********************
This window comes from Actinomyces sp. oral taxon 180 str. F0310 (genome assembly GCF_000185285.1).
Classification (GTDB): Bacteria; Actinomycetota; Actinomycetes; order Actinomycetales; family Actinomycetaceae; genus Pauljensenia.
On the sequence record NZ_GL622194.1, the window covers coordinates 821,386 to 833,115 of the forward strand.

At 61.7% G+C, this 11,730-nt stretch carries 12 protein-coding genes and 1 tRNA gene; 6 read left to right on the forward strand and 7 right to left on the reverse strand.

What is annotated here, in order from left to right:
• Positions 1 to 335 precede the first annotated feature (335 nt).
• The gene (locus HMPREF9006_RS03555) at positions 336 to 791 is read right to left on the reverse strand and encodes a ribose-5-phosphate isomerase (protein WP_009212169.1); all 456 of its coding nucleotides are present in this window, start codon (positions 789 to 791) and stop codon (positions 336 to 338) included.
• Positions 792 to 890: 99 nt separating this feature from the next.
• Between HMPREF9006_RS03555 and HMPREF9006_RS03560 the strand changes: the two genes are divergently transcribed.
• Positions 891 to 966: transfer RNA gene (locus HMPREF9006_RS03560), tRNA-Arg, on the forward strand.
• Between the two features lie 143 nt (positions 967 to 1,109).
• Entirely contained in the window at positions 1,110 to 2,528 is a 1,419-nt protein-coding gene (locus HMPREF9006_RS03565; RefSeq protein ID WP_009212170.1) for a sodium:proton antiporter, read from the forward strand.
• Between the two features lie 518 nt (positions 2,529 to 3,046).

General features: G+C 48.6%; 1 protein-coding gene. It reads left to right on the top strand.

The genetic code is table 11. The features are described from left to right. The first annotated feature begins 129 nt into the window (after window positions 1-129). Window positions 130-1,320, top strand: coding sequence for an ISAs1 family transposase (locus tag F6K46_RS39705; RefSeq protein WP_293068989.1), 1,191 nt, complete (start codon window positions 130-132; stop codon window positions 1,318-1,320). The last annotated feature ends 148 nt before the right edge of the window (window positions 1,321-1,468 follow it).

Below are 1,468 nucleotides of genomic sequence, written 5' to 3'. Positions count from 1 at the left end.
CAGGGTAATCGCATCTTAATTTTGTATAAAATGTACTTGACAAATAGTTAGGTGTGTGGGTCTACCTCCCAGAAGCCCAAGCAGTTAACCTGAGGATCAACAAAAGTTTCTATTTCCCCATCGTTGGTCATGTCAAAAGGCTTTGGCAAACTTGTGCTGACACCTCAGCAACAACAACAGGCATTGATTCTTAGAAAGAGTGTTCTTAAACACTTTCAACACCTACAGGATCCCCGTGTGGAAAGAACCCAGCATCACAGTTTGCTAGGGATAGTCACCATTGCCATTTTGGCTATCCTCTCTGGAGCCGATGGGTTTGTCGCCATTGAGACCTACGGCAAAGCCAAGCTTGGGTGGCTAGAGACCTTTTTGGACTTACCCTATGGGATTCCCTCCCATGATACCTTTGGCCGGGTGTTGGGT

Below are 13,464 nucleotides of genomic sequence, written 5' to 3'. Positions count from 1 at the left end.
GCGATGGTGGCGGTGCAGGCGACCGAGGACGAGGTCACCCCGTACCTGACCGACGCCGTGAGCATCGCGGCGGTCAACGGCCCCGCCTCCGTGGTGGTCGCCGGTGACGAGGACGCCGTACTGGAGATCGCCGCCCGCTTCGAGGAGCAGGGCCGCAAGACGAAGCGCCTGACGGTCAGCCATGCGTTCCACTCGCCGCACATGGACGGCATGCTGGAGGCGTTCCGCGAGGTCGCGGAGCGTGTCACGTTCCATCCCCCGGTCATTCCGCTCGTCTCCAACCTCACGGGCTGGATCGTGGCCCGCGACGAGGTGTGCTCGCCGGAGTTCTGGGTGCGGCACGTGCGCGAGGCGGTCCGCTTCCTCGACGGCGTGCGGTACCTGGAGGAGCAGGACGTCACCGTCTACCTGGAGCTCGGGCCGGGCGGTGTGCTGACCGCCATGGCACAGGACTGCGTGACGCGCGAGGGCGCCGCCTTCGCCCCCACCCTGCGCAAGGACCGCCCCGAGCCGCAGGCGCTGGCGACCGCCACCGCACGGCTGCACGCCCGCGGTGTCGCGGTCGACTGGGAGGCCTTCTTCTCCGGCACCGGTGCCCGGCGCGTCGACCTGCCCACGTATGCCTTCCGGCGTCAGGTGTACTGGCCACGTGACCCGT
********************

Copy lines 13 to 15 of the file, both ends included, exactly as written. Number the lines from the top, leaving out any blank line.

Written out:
• Between the two features lie 518 nt (positions 2,529 to 3,046).

General features: G+C 48.6%; 1 protein-coding gene. It reads left to right on the top strand.

The genetic code is table 11. The features are described from left to right. The first annotated feature begins 129 nt into the window (after window positions 1-129). Window positions 130-1,320, top strand: coding sequence for an ISAs1 family transposase (locus tag F6K46_RS39705; RefSeq protein WP_293068989.1), 1,191 nt, complete (start codon window positions 130-132; stop codon window positions 1,318-1,320). The last annotated feature ends 148 nt before the right edge of the window (window positions 1,321-1,468 follow it).